C L Ronchi, C Giavoli, E Ferrante, E Verrua, S Bergamaschi, D I Ferrari, S Corbetta, L Montefusco, M Arosio, B Ambrosi, A Spada and P Beck-Peccoz
Radiotherapy (RT) for pituitary adenomas, including GH-secreting ones, frequently leads to GH deficiency (GHD). Data on the effects of surgery alone (S) on dynamic GH secretion are limited. The aim of the study was to investigate the occurrence of GHD in acromegalic patients treated with different therapeutic options.
Design and methods
Fifty-six patients in remission from acromegaly, (33 F & 23 M, age: 54±13 years, body mass index (BMI): 28.4±4.1 kg/m2, 21 with adequately substituted pituitary deficiencies) treated by S alone (n=33, group 1) or followed by RT (n=23, group 2), were investigated for GHD by GHRH plus arginine testing, using BMI-adjusted cut-offs. Several metabolic and cardiovascular parameters (waist circumference, body fat percentage, blood pressure, fasting and post-oral glucose tolerance test glucose, HbA1c, insulin resistance and lipid profile) were evaluated in all the patients and 28 control subjects with known diagnosis of GHD.
Serum GH peak after challenge was 8.0±9.7 μg/l, without any correlation with post-glucose GH nadir and IGF-1 levels. The GH response indicated severe GHD in 34 patients (61%) and partial GHD in 15 patients (27%). IGF-1 were below the normal range in 14 patients (25%). The frequency of GHD was similar in the two treatment groups (54% in group 1 and 70% in group 2). No significant differences in metabolic parameters were observed between acromegalic patients and controls with GHD.
Severe GHD may occur in about 60% of patients treated for acromegaly, even when cured after S alone. Thus, a stimulation test (i.e. GHRH plus arginine) is recommended in all cured acromegalic patients, independently from previous treatment.
Claudia Giavoli, Emanuele Ferrante, Eriselda Profka, Luca Olgiati, Silvia Bergamaschi, Cristina L Ronchi, Elisa Verrua, Marcello Filopanti, Elena Passeri, Laura Montefusco, Andrea G Lania, Sabrina Corbetta, Maura Arosio, Bruno Ambrosi, Anna Spada and Paolo Beck-Peccoz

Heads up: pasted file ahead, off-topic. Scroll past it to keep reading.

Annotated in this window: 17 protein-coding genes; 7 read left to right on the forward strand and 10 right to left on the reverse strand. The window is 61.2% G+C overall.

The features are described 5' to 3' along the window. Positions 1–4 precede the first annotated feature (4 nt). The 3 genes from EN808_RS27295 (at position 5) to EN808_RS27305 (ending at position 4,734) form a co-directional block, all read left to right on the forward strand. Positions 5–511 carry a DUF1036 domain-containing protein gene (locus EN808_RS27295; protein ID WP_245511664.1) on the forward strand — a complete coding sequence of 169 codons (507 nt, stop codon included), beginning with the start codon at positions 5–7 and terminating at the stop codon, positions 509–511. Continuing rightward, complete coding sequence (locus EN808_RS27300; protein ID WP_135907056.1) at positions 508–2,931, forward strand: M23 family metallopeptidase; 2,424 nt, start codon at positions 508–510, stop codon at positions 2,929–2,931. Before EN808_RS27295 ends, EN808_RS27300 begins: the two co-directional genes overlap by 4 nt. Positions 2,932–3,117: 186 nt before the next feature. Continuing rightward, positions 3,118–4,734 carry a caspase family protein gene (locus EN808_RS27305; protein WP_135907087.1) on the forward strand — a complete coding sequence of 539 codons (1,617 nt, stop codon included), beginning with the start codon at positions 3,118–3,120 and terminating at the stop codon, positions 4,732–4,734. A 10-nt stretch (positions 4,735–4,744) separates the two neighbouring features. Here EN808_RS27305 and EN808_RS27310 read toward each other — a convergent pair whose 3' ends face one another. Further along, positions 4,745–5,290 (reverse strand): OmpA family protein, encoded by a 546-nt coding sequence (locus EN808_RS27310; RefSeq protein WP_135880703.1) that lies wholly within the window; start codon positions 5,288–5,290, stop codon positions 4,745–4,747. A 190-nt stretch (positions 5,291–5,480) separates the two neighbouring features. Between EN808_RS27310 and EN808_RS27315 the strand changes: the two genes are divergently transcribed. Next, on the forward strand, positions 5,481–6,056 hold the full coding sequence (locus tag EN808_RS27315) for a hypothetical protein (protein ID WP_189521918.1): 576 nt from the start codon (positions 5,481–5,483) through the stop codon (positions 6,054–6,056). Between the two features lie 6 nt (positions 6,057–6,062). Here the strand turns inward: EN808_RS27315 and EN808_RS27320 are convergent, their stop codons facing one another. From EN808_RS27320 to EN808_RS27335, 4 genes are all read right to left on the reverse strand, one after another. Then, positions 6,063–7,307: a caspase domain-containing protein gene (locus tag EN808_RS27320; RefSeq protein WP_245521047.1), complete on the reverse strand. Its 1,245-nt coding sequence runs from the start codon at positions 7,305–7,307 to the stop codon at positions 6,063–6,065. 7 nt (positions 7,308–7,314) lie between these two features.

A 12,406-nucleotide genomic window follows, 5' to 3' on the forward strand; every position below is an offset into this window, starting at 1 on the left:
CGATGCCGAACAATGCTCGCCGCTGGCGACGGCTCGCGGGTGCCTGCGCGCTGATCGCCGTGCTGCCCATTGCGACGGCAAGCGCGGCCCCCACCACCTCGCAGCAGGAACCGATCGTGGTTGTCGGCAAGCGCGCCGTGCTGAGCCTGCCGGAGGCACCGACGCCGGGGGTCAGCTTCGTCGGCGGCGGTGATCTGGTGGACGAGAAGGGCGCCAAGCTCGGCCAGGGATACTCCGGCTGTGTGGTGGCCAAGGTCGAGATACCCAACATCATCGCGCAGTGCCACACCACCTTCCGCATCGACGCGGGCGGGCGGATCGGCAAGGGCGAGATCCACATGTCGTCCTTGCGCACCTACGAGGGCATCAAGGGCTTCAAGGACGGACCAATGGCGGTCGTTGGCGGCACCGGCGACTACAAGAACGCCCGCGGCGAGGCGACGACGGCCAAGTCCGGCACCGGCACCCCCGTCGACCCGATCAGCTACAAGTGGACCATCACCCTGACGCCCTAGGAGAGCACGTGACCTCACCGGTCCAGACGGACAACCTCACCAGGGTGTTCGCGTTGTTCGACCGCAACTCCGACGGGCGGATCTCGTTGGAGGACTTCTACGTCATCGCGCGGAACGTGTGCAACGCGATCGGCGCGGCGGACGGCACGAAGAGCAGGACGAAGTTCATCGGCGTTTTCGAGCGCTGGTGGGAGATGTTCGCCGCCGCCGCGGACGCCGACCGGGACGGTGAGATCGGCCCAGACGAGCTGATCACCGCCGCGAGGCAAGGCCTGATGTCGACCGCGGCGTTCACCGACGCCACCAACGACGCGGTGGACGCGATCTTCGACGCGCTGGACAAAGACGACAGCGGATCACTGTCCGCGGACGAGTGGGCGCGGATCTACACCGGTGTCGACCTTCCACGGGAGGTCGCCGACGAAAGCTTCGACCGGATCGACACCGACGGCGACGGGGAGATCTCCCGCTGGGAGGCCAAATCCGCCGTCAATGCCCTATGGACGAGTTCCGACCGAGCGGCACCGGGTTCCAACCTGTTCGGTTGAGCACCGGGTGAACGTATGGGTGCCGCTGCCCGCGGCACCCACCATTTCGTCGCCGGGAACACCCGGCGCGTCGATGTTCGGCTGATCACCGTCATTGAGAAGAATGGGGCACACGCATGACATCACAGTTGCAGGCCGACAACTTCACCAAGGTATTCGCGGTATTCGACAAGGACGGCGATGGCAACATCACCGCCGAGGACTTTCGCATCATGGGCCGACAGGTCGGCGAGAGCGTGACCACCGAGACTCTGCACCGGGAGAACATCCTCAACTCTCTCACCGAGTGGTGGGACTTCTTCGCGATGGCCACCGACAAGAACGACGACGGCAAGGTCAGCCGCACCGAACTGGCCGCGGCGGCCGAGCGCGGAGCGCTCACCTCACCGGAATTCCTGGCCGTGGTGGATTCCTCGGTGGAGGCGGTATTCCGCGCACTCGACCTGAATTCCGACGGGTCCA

A common polymorphic variant of GH receptor (exon 3 deletion, d3GHR) has been linked with increased response to recombinant human GH (rhGH) in some patients with or without GH deficiency (GHD). The aim of the study was to investigate the impact of the GHR genotype on the phenotype of GHD adults and on the metabolic effect of rhGH therapy.
Prospective study of GHD patients evaluated before and during short- (1 year, n=100) and long-term (5 years, n=50) rhGH therapy.
Effects of rhGH on IGF1 levels, body composition (body fat percentage, BF%), body mass index, lipid profile, and glucose homeostasis (fasting insulin and glucose, insulin sensitivity indexes) were evaluated according to the presence or the absence of the d3GHR variant.
The different genotype did not influence basal phenotype of GHD. Short-term rhGH determined normalization of IGF1 levels, decrease in BF%, and worsening of insulin sensitivity, independently from the presence of the d3GHR allele. A significant increase in high-density lipoprotein cholesterol occurred in the d3GHR group. Normalization of IGF1 levels and decrease in BF% were maintained after 5 years. Insulin sensitivity restored to basal values, though in d3GHR patients fasting glucose remained significantly higher than at baseline. After both 1 and 5 years, percentage of subjects with impaired glucose tolerance, similar in the two groups at baseline, decreased in fl/fl while doubled in d3GHR patients. In this last group, a long-term significant reduction in total and low-density lipoprotein cholesterol was also observed.
The functional difference of d3GHR may influence some metabolic effects of rhGH on GHD adults.